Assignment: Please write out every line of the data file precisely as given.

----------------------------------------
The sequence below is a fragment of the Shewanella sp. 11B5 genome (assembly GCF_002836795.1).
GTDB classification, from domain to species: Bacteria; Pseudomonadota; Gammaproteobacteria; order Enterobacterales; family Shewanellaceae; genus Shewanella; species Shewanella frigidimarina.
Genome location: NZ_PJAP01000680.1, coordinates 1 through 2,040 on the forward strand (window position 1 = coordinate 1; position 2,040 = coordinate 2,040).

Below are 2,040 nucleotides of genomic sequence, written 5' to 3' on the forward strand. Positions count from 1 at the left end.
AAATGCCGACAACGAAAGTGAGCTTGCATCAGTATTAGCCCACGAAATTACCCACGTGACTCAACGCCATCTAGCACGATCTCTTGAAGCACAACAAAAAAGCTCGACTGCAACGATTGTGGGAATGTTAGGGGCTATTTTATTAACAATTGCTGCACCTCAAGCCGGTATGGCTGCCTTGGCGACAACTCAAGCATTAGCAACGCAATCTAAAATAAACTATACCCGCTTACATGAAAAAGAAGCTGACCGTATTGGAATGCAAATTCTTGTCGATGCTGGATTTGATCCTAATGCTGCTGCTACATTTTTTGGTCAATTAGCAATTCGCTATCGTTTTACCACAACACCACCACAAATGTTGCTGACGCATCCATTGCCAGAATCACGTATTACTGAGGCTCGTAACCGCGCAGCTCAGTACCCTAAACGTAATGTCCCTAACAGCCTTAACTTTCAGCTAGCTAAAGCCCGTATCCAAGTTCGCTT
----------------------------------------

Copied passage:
The sequence below is a fragment of the Shewanella sp. 11B5 genome (assembly GCF_002836795.1).
GTDB classification, from domain to species: Bacteria; Pseudomonadota; Gammaproteobacteria; order Enterobacterales; family Shewanellaceae; genus Shewanella; species Shewanella frigidimarina.
Genome location: NZ_PJAP01000680.1, coordinates 1 through 2,040 on the forward strand (window position 1 = coordinate 1; position 2,040 = coordinate 2,040).

Below are 2,040 nucleotides of genomic sequence, written 5' to 3' on the forward strand. Positions count from 1 at the left end.
AAATGCCGACAACGAAAGTGAGCTTGCATCAGTATTAGCCCACGAAATTACCCACGTGACTCAACGCCATCTAGCACGATCTCTTGAAGCACAACAAAAAAGCTCGACTGCAACGATTGTGGGAATGTTAGGGGCTATTTTATTAACAATTGCTGCACCTCAAGCCGGTATGGCTGCCTTGGCGACAACTCAAGCATTAGCAACGCAATCTAAAATAAACTATACCCGCTTACATGAAAAAGAAGCTGACCGTATTGGAATGCAAATTCTTGTCGATGCTGGATTTGATCCTAATGCTGCTGCTACATTTTTTGGTCAATTAGCAATTCGCTATCGTTTTACCACAACACCACCACAAATGTTGCTGACGCATCCATTGCCAGAATCACGTATTACTGAGGCTCGTAACCGCGCAGCTCAGTACCCTAAACGTAATGTCCCTAACAGCCTTAACTTTCAGCTAGCTAAAGCCCGTATCCAAGTTCGCTT